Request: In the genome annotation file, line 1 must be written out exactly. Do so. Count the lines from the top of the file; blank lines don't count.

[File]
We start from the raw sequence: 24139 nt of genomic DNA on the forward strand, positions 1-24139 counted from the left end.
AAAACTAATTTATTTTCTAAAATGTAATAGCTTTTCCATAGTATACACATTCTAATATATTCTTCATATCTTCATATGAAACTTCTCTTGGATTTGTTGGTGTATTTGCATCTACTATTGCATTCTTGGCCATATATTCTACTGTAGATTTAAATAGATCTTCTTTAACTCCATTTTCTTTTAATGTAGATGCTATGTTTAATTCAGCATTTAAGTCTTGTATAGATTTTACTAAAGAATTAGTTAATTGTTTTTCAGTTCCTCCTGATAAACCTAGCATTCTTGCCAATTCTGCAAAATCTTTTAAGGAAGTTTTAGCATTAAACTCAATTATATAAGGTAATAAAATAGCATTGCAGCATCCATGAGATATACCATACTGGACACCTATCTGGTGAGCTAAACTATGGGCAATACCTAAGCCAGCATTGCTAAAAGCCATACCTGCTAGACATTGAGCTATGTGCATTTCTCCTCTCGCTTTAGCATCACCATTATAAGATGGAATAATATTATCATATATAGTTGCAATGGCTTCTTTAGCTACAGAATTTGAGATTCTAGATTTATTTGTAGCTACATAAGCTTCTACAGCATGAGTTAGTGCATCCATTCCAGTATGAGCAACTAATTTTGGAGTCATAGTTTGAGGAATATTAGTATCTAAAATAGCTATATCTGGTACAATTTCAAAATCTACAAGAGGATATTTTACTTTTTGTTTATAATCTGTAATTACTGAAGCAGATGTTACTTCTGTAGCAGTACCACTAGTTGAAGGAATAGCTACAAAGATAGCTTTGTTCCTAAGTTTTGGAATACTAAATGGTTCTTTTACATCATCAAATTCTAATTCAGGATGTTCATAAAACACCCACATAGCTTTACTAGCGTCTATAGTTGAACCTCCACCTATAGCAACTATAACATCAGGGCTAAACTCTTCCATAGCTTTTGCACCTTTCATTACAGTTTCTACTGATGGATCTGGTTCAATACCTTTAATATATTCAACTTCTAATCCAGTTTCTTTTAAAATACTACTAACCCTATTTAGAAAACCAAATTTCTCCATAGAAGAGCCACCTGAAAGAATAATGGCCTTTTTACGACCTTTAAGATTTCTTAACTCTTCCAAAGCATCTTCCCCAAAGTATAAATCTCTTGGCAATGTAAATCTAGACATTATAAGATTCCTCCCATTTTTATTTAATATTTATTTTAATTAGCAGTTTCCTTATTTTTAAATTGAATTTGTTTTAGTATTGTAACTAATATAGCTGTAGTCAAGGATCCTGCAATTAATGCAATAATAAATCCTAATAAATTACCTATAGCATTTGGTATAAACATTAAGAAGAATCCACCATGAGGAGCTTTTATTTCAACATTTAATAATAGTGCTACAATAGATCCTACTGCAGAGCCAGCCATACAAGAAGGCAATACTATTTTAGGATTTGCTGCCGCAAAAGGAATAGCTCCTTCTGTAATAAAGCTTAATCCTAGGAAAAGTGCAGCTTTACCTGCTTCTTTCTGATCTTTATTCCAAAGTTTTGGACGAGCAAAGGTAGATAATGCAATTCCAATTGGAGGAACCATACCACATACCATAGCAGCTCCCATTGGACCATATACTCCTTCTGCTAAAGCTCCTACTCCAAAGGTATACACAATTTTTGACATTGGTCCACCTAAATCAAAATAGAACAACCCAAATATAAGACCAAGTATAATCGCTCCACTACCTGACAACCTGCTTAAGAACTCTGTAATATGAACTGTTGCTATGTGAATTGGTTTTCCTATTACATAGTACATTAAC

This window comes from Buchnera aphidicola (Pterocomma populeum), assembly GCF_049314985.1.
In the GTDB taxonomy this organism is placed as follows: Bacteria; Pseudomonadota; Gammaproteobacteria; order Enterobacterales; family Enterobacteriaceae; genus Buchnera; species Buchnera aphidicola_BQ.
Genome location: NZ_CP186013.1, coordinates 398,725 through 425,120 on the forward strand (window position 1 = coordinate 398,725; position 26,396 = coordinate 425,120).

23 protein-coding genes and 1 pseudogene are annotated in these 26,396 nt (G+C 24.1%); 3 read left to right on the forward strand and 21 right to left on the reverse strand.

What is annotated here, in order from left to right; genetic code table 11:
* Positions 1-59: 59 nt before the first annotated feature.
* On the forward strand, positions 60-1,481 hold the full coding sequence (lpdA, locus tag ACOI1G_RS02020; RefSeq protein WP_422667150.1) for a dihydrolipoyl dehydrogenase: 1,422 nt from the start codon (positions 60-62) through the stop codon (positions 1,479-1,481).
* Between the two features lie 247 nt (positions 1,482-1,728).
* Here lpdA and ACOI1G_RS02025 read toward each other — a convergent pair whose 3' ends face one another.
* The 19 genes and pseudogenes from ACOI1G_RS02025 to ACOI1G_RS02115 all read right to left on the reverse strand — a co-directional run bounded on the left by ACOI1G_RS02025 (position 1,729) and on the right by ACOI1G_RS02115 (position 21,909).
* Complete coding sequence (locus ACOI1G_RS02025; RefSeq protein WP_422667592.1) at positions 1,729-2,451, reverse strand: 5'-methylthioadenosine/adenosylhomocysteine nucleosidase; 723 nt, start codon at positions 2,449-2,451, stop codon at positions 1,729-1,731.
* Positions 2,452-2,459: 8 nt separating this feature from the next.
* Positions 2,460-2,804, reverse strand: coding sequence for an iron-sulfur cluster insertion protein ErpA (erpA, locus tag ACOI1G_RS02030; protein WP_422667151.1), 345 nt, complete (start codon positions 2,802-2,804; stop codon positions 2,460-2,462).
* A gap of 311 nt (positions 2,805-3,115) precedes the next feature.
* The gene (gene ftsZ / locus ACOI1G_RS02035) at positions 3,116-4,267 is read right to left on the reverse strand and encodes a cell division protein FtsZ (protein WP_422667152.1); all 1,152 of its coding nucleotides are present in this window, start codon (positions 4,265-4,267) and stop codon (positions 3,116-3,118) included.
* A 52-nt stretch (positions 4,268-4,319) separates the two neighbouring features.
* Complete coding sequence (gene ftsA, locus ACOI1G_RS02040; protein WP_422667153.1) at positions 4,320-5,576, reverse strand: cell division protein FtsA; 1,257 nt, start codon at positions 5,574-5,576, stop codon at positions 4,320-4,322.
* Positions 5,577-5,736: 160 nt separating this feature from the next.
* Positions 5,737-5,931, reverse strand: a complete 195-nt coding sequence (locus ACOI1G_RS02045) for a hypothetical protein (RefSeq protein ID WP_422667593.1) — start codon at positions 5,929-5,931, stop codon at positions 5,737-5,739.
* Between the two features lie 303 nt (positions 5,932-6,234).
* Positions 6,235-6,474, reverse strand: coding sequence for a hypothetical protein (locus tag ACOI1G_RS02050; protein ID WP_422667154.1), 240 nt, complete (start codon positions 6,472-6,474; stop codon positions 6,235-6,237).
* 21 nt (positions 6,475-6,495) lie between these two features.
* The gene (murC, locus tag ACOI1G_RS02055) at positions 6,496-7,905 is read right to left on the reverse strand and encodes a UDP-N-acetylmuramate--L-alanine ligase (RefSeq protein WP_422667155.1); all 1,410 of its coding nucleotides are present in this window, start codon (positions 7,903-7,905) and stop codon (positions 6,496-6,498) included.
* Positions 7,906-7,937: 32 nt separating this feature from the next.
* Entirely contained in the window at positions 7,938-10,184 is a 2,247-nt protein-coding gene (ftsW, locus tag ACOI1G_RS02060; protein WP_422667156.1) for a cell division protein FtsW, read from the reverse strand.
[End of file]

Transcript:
We start from the raw sequence: 24139 nt of genomic DNA on the forward strand, positions 1-24139 counted from the left end.